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Hydrology and Earth System Sciences An interactive open-access journal of the European Geosciences Union
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Discussion papers
https://doi.org/10.5194/hess-2019-470
© Author(s) 2019. This work is distributed under
the Creative Commons Attribution 4.0 License.
https://doi.org/10.5194/hess-2019-470
© Author(s) 2019. This work is distributed under
the Creative Commons Attribution 4.0 License.

Submitted as: research article 20 Sep 2019

Submitted as: research article | 20 Sep 2019

Review status
This discussion paper is a preprint. It is a manuscript under review for the journal Hydrology and Earth System Sciences (HESS).

Worldwide lake level trends and responses to background climate variation

Benjamin M. Kraemer1,3, Anton Seimon2, Rita Adrian1, and Peter B. McIntyre3,4 Benjamin M. Kraemer et al.
  • 1Ecosystem Research Department, IGB Leibniz Institute of Freshwater Ecology and Inland Fisheries, Berlin, Germany
  • 2Department of Geography and Planning, Appalachian State University, Boone, NC, USA
  • 3Center for Limnology, University of Wisconsin–Madison, Madison, WI, USA
  • 4Department of Natural Resources, Cornell University, Ithaca, NY, USA

Abstract. Lakes provide many important benefits to society including drinking water, flood attenuation, nutrition, and recreation. Anthropogenic environmental changes may affect these benefits by altering lake water levels. However, background climate oscillations such as the El Nino Southern Oscillation, and the North Atlantic Oscillation can obscure long-term trends in water levels, creating uncertainty over the strength and ubiquity of anthropogenic effects on lakes. Here we account for the effects of background climate variation and test for long-term (1992–2019) trends in water levels in 117 globally-distributed large lakes using satellite altimetry data. On average, 27 % of water level variation in individual lakes was associated with background climate variation. The relative influence of specific axes of background climate variation on water levels varied substantially across and within regions. After removing the effects of background climate variation on water levels, long-term water level trend estimates were lower (+1.0 cm year−1) than calculated from raw water level data (+1.4 cm year−1). However, the trends became more statistically significant in 76 % of lakes after removing the effects of background climate variation (the median p-value of trends changed from 0.12 to 0.02). Thus, robust tests for long-term trends in lake water levels which may or may not be anthropogenic will require prior isolation and removal of the effects of background climate variation. Our findings suggest that background climate variation often masks long-term trends in environmental variables, but can be accounted for through more comprehensive statistical analyses.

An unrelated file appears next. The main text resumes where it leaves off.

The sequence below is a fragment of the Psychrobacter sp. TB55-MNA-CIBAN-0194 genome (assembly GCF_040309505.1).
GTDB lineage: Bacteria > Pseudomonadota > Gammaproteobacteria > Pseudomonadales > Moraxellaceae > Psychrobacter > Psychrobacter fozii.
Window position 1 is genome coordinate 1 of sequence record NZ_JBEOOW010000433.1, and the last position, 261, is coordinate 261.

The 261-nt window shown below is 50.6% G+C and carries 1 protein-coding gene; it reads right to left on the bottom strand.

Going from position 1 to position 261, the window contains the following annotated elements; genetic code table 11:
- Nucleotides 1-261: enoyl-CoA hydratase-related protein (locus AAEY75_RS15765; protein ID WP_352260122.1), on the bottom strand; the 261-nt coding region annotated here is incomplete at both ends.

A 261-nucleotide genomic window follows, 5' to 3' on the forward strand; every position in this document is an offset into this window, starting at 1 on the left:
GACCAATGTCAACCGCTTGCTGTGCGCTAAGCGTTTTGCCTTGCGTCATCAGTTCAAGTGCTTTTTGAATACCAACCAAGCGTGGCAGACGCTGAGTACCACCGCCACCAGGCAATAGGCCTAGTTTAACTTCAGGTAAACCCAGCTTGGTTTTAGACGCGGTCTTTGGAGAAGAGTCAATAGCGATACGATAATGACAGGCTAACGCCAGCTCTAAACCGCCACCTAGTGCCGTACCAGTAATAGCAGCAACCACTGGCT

Benjamin M. Kraemer et al.
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Benjamin M. Kraemer et al.
Data sets

GlobalLakeLevels B. M. Kraemer https://doi.org/10.5281/zenodo.3363187

Model code and software

GlobalLakeLevels B. M. Kraemer https://doi.org/10.5281/zenodo.3363187

Benjamin M. Kraemer et al.
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Short summary
Lake levels go up and down due to natural variability in the climate. But the effects of natural variability on lake levels can sometimes be confused for the influence of humans. Here we used long-term data from 117 globally distributed lakes and an advanced statistical approach to show that the effects of natural variability on lake levels can be disentangled from other effects leading to better estimates of long-term changes that may be partially caused by humans.
Lake levels go up and down due to natural variability in the climate. But the effects of natural...
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